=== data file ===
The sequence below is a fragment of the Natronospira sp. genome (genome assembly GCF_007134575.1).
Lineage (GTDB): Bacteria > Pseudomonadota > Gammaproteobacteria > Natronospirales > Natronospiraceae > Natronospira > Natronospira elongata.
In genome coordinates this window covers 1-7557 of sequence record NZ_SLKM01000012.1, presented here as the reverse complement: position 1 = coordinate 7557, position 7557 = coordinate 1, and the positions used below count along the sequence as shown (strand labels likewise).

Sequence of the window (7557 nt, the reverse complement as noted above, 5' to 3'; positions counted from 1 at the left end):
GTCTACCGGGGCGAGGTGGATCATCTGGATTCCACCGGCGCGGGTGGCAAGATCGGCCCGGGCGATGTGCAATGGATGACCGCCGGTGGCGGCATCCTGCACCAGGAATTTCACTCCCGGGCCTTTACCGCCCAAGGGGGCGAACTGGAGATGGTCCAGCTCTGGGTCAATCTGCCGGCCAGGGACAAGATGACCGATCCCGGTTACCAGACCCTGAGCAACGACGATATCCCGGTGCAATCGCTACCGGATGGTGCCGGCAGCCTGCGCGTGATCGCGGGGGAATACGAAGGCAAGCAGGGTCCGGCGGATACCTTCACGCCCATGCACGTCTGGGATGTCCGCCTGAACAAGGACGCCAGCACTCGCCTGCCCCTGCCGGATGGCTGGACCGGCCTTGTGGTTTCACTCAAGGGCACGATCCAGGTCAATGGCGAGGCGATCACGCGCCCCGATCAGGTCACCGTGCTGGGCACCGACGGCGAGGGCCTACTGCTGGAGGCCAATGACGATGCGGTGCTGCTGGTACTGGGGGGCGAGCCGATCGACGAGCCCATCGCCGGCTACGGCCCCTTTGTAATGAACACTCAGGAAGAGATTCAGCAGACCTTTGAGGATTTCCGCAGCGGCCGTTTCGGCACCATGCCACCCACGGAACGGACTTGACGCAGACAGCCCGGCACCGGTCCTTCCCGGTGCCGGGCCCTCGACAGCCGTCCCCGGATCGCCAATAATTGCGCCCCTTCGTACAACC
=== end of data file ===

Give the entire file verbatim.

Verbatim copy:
The sequence below is a fragment of the Natronospira sp. genome (genome assembly GCF_007134575.1).
Lineage (GTDB): Bacteria > Pseudomonadota > Gammaproteobacteria > Natronospirales > Natronospiraceae > Natronospira > Natronospira elongata.
In genome coordinates this window covers 1-7557 of sequence record NZ_SLKM01000012.1, presented here as the reverse complement: position 1 = coordinate 7557, position 7557 = coordinate 1, and the positions used below count along the sequence as shown (strand labels likewise).

Sequence of the window (7557 nt, the reverse complement as noted above, 5' to 3'; positions counted from 1 at the left end):
GTCTACCGGGGCGAGGTGGATCATCTGGATTCCACCGGCGCGGGTGGCAAGATCGGCCCGGGCGATGTGCAATGGATGACCGCCGGTGGCGGCATCCTGCACCAGGAATTTCACTCCCGGGCCTTTACCGCCCAAGGGGGCGAACTGGAGATGGTCCAGCTCTGGGTCAATCTGCCGGCCAGGGACAAGATGACCGATCCCGGTTACCAGACCCTGAGCAACGACGATATCCCGGTGCAATCGCTACCGGATGGTGCCGGCAGCCTGCGCGTGATCGCGGGGGAATACGAAGGCAAGCAGGGTCCGGCGGATACCTTCACGCCCATGCACGTCTGGGATGTCCGCCTGAACAAGGACGCCAGCACTCGCCTGCCCCTGCCGGATGGCTGGACCGGCCTTGTGGTTTCACTCAAGGGCACGATCCAGGTCAATGGCGAGGCGATCACGCGCCCCGATCAGGTCACCGTGCTGGGCACCGACGGCGAGGGCCTACTGCTGGAGGCCAATGACGATGCGGTGCTGCTGGTACTGGGGGGCGAGCCGATCGACGAGCCCATCGCCGGCTACGGCCCCTTTGTAATGAACACTCAGGAAGAGATTCAGCAGACCTTTGAGGATTTCCGCAGCGGCCGTTTCGGCACCATGCCACCCACGGAACGGACTTGACGCAGACAGCCCGGCACCGGTCCTTCCCGGTGCCGGGCCCTCGACAGCCGTCCCCGGATCGCCAATAATTGCGCCCCTTCGTACAACC